The Birth of the Athenian Community elucidates the social and political development of Athens in the sixth century, when, as a result of reforms by Solon and Cleisthenes (at the beginning and end of the sixth century, respectively), Athens turned into the most advanced and famous city, or polis, of the entire ancient Greek civilization. Undermining the current dominant approach, which seeks to explain ancient Athens in modern terms, dividing all Athenians into citizens and non-citizens, this book rationalizes the development of Athens, and other Greek poleis, as a gradually rising complexity, rather than a linear progression. The multidimensional social fabric of Athens was comprised of three major groups: the kinship community of the astoi, whose privileged status was due to their origins; the legal community of the politai, who enjoyed legal and social equality in the polis; and the political community of the demotai, or adult males with political rights. These communities only partially overlapped. Their evolving relationship determined the course of Athenian history, including Cleisthenes’ establishment of demokratia, which was originally, and for a long time, a kinship democracy, since it only belonged to qualified male astoi.
Table of Contents
Preface. Introduction. Part One: The kinship community. 1. The Athenian kinsme.n 2. Solon’s organization of the kinship community. Part Two: The legal community. 3. Politeia and politai. 4. Solon and the Athenian politeia. Part Three: The political community. 5. Politeia and politics. 6. Cleisthenes and the emergence of the political community. Epilogue: Approximating the Athenian community, Appendices, Indices, Select Bibliography.
Sviatoslav Dmitriev (Ph.D., Harvard University, 2001) has authored City Government in Hellenistic and Roman Asia Minor (2005) and The Greek Slogan of Freedom and Early Roman Politics in Greece (2011), as well as articles on ancient Greek, Roman, and Byzantine history. His current projects focus on the Athenian orator Demades and the Byzantine erudite John Lydus, who lived a thousand years apart. He is an associate professor of history at Ball State University, Muncie, Indiana.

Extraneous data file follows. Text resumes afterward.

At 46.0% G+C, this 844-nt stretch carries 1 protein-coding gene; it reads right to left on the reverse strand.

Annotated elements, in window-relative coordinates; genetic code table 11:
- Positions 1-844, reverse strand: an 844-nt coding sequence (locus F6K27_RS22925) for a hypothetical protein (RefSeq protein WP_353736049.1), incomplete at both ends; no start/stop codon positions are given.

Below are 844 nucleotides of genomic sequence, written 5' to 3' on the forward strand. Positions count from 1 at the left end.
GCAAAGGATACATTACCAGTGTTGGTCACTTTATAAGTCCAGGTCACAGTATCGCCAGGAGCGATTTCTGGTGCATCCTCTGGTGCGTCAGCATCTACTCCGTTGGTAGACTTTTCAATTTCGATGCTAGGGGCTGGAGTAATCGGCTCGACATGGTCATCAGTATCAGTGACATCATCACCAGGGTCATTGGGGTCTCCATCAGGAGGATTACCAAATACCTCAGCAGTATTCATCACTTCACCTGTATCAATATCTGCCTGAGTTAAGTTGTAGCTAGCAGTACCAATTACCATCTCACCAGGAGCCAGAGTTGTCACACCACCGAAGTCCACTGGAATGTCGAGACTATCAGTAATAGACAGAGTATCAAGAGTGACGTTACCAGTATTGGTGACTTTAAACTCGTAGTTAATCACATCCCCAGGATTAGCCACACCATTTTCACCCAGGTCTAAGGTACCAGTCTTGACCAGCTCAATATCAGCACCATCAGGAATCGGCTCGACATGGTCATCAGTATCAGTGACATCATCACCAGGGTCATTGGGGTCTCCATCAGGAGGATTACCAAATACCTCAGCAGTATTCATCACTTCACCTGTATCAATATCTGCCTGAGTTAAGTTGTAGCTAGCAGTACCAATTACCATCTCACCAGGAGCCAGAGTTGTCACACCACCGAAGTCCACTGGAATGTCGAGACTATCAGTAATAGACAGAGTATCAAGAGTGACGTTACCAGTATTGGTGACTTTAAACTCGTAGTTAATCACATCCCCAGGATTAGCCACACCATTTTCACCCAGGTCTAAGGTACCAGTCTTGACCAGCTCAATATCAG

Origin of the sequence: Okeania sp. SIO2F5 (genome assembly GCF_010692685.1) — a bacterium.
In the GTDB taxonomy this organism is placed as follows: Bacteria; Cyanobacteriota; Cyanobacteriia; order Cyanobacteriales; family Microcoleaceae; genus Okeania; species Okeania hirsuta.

"(…) the wealth of material used is apparent, especially the extensive bibliography, the bulk of which includes relevant literature not limited to just English titles. In addition, the author offers an extensive index that works well." - Anja Pfeiffer, Institut für Geschichtswissenschaften, Abteilung für Alte Geschichte, Universität Bonn.
"This book will instantly become indispensable to academics for its extension and modification of Greek kinship, legal, and political groups, which are illuminated with unprecedented clarity. This is a unique achievement… Summing Up: Essential. Graduate students and faculty." - CHOICE, September 2018.
"(...) a fresh insight into the early history of Athens, which provides an interesting angle for new studies on the social organisation of Archaic communities and the wider development of Greek concepts of citizenship. It encompasses an impressive range of scholarship and engages in a number of controversial scholarly debates with an original and often persuasive voice. But its main contribution lies beyond doubt in its nuanced discussion of citizenship and its impact on the political and legal rights of an individual—a subject as relevant today as it was to Aristotle." - Bryn Mawr Classical Review
"The special merit of this book is to question the rigid and schematic view of the Athenian population through the prism of civil rights and to offer a fresh, unorthodox perspective on the composition of Athenian society." - Rafal Matuszewski, Art History
"The book raises many other issues for debate...the undermining of the unitary conception of Athenian citizenship is undoubtedly an important step forward."
- Kostas Vlassopoulos, Greece and Rome